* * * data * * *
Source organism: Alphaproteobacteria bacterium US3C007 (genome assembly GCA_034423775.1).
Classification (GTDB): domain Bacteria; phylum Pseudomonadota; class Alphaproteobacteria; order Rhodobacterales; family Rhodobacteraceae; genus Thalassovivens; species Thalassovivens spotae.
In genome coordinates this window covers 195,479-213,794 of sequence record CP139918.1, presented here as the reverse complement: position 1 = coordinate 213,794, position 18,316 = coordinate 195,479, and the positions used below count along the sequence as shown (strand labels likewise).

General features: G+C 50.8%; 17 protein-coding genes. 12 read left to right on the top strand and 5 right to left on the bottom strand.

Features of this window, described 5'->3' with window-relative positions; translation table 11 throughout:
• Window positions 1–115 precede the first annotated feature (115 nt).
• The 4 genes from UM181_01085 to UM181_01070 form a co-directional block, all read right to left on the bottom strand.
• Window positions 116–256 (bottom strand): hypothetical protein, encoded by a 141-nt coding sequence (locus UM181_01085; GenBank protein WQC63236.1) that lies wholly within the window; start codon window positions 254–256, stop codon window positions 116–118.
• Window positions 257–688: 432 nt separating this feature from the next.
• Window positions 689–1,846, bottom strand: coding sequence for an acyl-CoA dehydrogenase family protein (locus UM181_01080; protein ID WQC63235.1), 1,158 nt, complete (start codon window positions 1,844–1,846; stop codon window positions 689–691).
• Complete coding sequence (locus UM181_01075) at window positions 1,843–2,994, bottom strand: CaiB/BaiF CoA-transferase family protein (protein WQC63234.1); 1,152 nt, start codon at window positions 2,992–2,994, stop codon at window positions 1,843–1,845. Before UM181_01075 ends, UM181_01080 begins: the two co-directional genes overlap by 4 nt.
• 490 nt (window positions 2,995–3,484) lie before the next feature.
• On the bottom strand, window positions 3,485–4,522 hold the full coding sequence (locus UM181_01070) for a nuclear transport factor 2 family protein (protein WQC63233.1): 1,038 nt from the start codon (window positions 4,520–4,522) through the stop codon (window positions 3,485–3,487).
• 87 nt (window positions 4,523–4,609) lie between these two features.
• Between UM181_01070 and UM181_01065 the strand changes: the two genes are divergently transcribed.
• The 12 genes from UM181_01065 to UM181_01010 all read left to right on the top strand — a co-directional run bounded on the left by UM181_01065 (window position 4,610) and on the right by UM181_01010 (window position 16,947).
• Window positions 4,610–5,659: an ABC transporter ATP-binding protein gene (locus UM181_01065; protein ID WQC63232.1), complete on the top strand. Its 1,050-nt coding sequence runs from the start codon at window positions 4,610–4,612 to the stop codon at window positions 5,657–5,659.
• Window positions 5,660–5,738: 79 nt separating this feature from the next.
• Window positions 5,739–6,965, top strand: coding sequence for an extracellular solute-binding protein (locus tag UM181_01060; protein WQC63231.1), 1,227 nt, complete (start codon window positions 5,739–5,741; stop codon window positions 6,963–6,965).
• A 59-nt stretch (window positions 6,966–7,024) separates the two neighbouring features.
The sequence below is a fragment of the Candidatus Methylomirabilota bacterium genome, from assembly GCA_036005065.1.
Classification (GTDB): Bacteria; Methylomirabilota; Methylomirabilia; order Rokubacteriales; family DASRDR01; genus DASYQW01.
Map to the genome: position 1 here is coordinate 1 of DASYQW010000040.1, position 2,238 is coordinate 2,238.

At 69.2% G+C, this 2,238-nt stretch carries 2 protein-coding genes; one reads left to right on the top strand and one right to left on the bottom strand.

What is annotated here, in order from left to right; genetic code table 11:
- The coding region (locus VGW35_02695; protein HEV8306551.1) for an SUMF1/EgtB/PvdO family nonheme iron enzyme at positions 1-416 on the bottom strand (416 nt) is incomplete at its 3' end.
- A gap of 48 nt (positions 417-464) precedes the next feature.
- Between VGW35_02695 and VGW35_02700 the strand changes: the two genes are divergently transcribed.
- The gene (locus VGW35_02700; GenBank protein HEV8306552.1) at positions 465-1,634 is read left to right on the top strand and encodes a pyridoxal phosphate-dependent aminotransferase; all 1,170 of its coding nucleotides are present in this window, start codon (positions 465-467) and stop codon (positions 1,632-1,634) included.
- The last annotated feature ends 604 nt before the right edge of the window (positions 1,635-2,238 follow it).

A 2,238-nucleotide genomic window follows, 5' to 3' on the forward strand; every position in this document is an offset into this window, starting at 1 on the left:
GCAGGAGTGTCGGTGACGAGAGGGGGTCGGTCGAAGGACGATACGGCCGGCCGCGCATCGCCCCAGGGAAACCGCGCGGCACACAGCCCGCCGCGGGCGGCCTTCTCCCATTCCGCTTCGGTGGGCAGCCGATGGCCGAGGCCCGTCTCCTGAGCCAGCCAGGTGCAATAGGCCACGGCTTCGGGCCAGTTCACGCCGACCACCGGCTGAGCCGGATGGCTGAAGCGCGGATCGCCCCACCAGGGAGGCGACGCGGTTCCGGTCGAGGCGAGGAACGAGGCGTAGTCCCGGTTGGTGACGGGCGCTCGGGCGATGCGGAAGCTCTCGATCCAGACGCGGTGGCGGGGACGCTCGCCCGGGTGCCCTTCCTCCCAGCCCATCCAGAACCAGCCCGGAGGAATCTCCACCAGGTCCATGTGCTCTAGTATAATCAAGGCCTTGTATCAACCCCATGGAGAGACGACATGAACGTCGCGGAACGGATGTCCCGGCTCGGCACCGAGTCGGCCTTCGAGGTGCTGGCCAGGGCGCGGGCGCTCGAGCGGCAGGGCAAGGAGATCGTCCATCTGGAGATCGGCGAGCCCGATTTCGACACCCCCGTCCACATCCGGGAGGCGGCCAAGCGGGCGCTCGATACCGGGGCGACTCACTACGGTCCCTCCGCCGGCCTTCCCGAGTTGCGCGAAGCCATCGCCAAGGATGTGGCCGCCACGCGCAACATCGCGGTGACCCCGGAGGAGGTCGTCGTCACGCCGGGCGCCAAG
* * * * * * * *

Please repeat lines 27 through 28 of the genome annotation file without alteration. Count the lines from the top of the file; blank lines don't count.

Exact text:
- A gap of 48 nt (positions 417-464) precedes the next feature.
- Between VGW35_02695 and VGW35_02700 the strand changes: the two genes are divergently transcribed.